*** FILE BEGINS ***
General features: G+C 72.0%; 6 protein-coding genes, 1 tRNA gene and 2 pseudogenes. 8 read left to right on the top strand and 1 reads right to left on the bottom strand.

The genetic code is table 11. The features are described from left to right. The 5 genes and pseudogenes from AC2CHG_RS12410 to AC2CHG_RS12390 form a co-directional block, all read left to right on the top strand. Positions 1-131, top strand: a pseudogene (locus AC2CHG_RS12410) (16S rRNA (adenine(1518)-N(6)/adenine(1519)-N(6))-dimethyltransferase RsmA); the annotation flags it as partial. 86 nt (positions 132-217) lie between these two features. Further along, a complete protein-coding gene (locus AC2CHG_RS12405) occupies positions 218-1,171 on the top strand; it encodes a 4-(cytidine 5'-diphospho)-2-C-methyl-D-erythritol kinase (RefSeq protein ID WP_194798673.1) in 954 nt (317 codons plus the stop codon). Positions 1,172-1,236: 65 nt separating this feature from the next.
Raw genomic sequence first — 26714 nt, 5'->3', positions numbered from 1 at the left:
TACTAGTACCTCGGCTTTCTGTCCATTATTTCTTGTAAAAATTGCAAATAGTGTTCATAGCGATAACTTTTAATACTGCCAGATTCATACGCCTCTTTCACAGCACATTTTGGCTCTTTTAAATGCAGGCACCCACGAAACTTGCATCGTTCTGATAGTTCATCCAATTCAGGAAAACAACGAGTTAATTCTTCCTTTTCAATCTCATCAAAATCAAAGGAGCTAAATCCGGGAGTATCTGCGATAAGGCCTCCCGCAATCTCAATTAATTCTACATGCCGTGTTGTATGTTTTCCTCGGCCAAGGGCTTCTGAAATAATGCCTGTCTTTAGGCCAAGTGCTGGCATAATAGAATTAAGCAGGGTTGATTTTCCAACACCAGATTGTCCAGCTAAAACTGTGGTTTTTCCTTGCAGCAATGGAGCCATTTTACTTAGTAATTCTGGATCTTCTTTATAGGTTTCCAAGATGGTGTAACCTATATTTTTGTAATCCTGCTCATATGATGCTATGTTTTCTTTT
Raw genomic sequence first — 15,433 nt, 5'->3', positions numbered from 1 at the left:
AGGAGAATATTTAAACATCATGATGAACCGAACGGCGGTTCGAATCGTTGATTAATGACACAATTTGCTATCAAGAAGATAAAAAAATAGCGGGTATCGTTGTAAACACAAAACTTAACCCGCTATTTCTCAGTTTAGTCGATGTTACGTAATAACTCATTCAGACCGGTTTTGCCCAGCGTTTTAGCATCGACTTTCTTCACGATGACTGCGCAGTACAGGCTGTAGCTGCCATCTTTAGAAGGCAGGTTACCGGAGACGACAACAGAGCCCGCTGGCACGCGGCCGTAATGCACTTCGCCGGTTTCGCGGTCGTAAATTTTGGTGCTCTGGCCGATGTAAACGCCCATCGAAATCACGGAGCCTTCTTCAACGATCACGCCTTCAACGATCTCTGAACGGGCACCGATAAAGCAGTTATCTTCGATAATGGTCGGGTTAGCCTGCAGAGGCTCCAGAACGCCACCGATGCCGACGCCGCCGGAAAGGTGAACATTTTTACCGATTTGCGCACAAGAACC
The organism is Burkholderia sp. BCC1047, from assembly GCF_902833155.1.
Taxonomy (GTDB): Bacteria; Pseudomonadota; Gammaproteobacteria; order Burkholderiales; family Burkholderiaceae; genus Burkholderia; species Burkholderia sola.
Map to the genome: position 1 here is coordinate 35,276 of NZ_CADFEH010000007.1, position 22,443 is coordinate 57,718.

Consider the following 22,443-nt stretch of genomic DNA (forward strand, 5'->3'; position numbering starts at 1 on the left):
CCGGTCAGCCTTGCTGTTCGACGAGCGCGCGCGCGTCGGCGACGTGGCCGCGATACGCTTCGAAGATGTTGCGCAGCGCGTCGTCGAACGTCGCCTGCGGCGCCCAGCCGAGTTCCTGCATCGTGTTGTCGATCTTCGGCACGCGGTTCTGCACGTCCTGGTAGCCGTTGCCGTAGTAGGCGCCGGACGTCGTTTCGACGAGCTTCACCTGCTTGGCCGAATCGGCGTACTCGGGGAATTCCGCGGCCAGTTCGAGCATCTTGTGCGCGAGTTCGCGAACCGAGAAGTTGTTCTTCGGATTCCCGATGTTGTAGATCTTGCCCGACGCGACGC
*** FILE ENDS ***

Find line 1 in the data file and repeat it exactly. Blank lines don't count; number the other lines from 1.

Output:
General features: G+C 72.0%; 6 protein-coding genes, 1 tRNA gene and 2 pseudogenes. 8 read left to right on the top strand and 1 reads right to left on the bottom strand.